The relatively well-connected African-American actress Lena Horne thought she'd scored a victory by insisting studios never cast her as a maid. Instead, she never got a lead role in anything. Her appearances were limited to standalone scenes that could easily be cut from films in U.S. cities where cinemas refused to show movies with black performers. The studios' obsessive need to control their stars ran to covert surveillance. 'Love goddess' Rita Hayworth was one of Hollywood's highest-paid actresses by the late 1940s, earning more than $375,000 a year. That didn't stop her studio, Columbia Pictures, from bugging her, she claimed.

Her one-time husband, Orson Welles, said the studio chief, Harry Cohn, did the same to him and — on the assumption that someone was always eavesdropping — Welles would say 'Hello Harry' when he came into his director's office each morning.

Studios employed 'fixers' to sort out problems such as abortions. If stars had car accidents, they would depute lesser actors on the studio books to take the blame.

If an actress was a lesbian, fixers would leak stories to the Press about her latest boyfriend or even force them into a studio-arranged marriage.

But there were some scandals the fixers couldn't keep secret. The Swedish superstar Ingrid Bergman caused a huge ruckus in 1949 when she became pregnant — while still married to her first husband, Swedish surgeon Petter Lindstrom — by Italian film director Roberto Rossellini as they filmed the drama Stromboli. American fans who had warmed to the Casablanca star's virtuous image felt betrayed.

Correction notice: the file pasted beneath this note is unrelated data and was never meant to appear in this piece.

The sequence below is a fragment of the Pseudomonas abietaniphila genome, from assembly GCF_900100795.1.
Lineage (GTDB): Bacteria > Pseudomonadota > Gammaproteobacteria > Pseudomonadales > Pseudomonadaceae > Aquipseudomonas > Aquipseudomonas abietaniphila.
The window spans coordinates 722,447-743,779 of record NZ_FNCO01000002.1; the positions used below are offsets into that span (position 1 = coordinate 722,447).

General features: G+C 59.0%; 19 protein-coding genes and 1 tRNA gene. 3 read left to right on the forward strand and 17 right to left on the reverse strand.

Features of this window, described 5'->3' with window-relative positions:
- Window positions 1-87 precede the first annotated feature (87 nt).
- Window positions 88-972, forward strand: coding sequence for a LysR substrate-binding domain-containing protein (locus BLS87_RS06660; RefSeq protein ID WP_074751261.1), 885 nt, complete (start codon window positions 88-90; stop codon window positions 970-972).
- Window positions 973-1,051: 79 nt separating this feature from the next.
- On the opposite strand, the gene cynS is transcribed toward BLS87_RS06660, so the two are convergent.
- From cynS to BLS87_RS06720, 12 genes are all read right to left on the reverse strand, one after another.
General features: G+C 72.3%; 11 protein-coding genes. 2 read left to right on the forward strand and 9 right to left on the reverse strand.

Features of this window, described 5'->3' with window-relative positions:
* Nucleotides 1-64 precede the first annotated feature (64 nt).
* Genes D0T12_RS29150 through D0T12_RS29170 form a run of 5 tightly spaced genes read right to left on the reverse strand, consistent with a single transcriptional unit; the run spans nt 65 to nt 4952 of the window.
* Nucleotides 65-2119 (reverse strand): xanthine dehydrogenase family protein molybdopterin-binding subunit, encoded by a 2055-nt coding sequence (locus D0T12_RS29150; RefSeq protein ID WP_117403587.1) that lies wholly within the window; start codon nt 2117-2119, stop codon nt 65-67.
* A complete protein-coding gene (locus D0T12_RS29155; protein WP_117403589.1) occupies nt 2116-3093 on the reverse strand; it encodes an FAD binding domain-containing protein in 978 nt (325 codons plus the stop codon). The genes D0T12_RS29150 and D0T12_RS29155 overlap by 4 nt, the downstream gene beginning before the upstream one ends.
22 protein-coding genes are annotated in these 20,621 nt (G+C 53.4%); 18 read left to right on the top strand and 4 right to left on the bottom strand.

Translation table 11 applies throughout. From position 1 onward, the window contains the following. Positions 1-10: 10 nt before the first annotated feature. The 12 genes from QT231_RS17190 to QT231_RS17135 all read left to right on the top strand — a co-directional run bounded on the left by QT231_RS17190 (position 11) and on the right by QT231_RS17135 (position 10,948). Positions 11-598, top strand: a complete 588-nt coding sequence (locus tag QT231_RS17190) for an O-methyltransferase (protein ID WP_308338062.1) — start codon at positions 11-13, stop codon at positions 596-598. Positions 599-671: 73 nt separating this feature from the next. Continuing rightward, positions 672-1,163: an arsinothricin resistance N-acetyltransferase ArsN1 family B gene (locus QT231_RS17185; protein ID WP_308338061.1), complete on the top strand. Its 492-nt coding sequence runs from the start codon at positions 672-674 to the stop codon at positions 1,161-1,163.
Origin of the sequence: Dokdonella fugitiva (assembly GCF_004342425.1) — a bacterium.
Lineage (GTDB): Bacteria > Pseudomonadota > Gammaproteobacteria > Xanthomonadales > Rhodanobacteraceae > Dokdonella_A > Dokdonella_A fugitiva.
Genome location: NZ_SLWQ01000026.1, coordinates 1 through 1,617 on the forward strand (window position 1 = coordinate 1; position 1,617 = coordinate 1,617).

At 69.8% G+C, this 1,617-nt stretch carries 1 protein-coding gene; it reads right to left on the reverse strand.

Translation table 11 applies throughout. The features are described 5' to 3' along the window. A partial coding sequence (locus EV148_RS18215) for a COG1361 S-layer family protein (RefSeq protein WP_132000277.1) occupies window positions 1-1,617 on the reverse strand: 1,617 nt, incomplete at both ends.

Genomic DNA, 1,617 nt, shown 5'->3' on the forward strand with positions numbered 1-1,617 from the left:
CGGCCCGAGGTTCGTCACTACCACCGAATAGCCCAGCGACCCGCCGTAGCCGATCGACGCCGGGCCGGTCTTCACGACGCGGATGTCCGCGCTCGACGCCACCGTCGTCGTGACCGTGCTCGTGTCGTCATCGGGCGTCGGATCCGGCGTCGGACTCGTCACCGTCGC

Hollywood effectively blacklisted her, and in Congress — where her behaviour inspired a bill to ban from cinema screens all actors 'guilty of immorality and lewdness' — she was denounced as a 'powerful influence for evil'.

Thankfully for her, no one had picked up on her earlier brief affair with Gregory Peck while making the 1945 Hitchcock film Spellbound.

Alfred Hitchcock's notorious mistreatment of his leading ladies wouldn't be properly exposed until The Birds star Tippi Hedren revealed his aggressive sexual obsession with her decades later. But he was clearly at it in the 1940s — slapping Joan Fontaine to make her cry while filming Rebecca and making fellow British actress Ann Todd uncomfortable during work on the 1947 thriller The Paradine Case with his 'schoolboy's obsession with sex'.

Whether they'd served in the Forces or not, some of the most notorious womanisers, such as Errol Flynn and Clark Gable, returned after the war to re-start their acting careers — and their sexual exploits. An MGM executive memorably observed: 'Clark was the least selective lover in the hemisphere. He'd screw anything. A girl didn't have to be pretty or even clean.'

Officially, homosexuality didn't exist in Hollywood. Unofficially, it was rampant — at least according to Scotty Bowers. The veteran hustler said that, from 1946, he set up and sometimes took part in sexual liaisons involving Laurence Olivier, Katharine Hepburn, Vivien Leigh, Spencer Tracy and Errol Flynn.

The list also took in Tennessee Williams, Charles Laughton, Vincent Price, Rita Hayworth, Noel Coward, Mae West, James Dean, Rock Hudson and Edith Piaf. Oh yes, and the Duke and Duchess of Windsor. He said he arranged orgies for Cole Porter and had threesomes with actresses Lana Turner and Ava Gardner, and — separately — with Cary Grant and Randolph Scott.

Some have accused the late Bowers of exaggeration but a fair number of the names sound plausible. Quite how they avoided exposure by Hollywood's famously omniscient gossip columnist Hedda Hopper remains a mystery. Perhaps she considered it unprintable.

Hollywood's so-called Golden Age may have produced many classic films but the glitter hid many layers of ugliness. 



Hollywood launches on Netflix on May 1.